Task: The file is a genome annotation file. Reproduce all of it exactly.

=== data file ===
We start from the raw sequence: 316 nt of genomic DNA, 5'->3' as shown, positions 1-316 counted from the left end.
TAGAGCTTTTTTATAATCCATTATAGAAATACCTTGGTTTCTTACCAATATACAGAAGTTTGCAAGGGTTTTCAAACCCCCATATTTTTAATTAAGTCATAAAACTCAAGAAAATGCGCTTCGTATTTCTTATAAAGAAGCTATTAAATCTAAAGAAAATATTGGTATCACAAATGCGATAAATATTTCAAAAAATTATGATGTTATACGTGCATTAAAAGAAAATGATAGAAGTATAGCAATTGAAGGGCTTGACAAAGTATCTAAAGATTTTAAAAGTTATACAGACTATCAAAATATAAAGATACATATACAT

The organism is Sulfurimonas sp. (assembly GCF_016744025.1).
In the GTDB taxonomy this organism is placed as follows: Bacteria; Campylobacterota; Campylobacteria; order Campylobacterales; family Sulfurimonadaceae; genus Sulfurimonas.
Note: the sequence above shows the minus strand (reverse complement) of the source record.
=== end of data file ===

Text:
We start from the raw sequence: 316 nt of genomic DNA, 5'->3' as shown, positions 1-316 counted from the left end.
TAGAGCTTTTTTATAATCCATTATAGAAATACCTTGGTTTCTTACCAATATACAGAAGTTTGCAAGGGTTTTCAAACCCCCATATTTTTAATTAAGTCATAAAACTCAAGAAAATGCGCTTCGTATTTCTTATAAAGAAGCTATTAAATCTAAAGAAAATATTGGTATCACAAATGCGATAAATATTTCAAAAAATTATGATGTTATACGTGCATTAAAAGAAAATGATAGAAGTATAGCAATTGAAGGGCTTGACAAAGTATCTAAAGATTTTAAAAGTTATACAGACTATCAAAATATAAAGATACATATACAT

The organism is Sulfurimonas sp. (assembly GCF_016744025.1).
In the GTDB taxonomy this organism is placed as follows: Bacteria; Campylobacterota; Campylobacteria; order Campylobacterales; family Sulfurimonadaceae; genus Sulfurimonas.
Note: the sequence above shows the minus strand (reverse complement) of the source record.